Samsung is said to be considering letting app developers know a whole lot more detail about what individual users do with their phones. According to The Information, Samsung has been developing a service called Context that would collect what a person types, what apps they use, and what data their phone's sensors pick up, and then allow developers to tap into that pool of data to enrich their apps. The Information suggests that by using Context a video service might be able to automatically display sports videos to someone who frequently searches for sports.
Samsung and Google met right before the Motorola sale
The service has reportedly been delayed by disagreements over whether it would actually help Samsung sell more smartphones, and it's unclear if it will ever launch. The Information also backs up a report from Recode regarding a meeting between Samsung and Google to discuss the future of Android. At the meeting, the companies reportedly discussed putting limits on the extent to which Samsung and other device manufacturers would customize Android. Neither publication is clear on the outcome of this discussion, but The Information adds one interesting detail: the meeting occurred just a day before Google announced its sale of Motorola.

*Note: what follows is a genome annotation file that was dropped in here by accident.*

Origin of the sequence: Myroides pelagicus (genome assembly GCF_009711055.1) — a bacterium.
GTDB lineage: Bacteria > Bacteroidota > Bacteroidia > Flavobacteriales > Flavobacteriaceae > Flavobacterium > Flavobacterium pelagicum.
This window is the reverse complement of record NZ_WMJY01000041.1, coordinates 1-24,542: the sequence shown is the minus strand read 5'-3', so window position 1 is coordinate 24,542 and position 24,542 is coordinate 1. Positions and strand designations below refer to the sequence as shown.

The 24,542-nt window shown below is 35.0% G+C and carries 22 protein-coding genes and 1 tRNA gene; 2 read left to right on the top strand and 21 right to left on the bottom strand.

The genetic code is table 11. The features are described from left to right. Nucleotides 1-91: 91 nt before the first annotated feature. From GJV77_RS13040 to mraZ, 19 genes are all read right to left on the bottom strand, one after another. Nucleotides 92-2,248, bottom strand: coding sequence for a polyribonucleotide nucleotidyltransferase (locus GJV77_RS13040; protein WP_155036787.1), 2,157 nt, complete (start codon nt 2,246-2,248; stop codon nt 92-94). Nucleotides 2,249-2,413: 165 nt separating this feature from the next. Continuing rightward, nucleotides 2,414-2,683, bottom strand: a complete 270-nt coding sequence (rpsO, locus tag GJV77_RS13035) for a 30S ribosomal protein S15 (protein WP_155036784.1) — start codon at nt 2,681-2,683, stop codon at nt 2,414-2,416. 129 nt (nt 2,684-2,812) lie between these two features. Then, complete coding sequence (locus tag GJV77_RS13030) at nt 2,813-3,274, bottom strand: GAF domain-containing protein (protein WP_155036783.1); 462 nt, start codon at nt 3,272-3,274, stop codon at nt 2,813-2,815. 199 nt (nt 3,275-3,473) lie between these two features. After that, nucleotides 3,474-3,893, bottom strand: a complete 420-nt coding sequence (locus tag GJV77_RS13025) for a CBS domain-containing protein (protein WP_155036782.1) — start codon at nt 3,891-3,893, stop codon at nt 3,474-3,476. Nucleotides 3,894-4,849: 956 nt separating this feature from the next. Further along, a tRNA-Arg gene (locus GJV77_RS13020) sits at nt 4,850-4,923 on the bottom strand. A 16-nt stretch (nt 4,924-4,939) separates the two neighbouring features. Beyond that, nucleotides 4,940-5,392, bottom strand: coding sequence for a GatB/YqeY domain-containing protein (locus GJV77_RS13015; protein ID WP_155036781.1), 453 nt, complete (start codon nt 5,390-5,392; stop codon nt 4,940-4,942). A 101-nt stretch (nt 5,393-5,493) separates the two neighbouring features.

Without having a large hand in hardware any more, Google may be increasingly concerned about how its partners shape Android without it. We'll likely see the next iteration of Samsung's software later this month, but there have been no signs yet that it'll be taking Google's suggestions into account.